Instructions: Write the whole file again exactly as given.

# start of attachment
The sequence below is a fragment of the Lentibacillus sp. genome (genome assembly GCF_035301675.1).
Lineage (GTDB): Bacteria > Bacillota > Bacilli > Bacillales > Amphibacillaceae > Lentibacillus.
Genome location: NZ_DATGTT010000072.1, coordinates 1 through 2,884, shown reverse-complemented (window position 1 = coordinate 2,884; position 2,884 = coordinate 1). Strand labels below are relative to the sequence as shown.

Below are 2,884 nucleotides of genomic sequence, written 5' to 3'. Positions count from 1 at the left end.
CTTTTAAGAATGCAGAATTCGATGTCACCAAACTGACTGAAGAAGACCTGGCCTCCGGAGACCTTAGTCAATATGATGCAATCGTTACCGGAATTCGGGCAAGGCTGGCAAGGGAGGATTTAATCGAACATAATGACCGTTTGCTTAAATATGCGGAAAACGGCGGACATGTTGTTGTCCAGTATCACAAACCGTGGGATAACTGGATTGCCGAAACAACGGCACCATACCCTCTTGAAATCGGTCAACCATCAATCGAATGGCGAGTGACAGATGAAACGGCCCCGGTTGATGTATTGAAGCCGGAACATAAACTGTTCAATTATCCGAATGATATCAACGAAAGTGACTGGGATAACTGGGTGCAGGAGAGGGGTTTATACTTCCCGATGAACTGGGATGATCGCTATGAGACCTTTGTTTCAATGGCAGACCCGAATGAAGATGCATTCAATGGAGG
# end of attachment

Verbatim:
The sequence below is a fragment of the Lentibacillus sp. genome (genome assembly GCF_035301675.1).
Lineage (GTDB): Bacteria > Bacillota > Bacilli > Bacillales > Amphibacillaceae > Lentibacillus.
Genome location: NZ_DATGTT010000072.1, coordinates 1 through 2,884, shown reverse-complemented (window position 1 = coordinate 2,884; position 2,884 = coordinate 1). Strand labels below are relative to the sequence as shown.

Below are 2,884 nucleotides of genomic sequence, written 5' to 3'. Positions count from 1 at the left end.
CTTTTAAGAATGCAGAATTCGATGTCACCAAACTGACTGAAGAAGACCTGGCCTCCGGAGACCTTAGTCAATATGATGCAATCGTTACCGGAATTCGGGCAAGGCTGGCAAGGGAGGATTTAATCGAACATAATGACCGTTTGCTTAAATATGCGGAAAACGGCGGACATGTTGTTGTCCAGTATCACAAACCGTGGGATAACTGGATTGCCGAAACAACGGCACCATACCCTCTTGAAATCGGTCAACCATCAATCGAATGGCGAGTGACAGATGAAACGGCCCCGGTTGATGTATTGAAGCCGGAACATAAACTGTTCAATTATCCGAATGATATCAACGAAAGTGACTGGGATAACTGGGTGCAGGAGAGGGGTTTATACTTCCCGATGAACTGGGATGATCGCTATGAGACCTTTGTTTCAATGGCAGACCCGAATGAAGATGCATTCAATGGAGG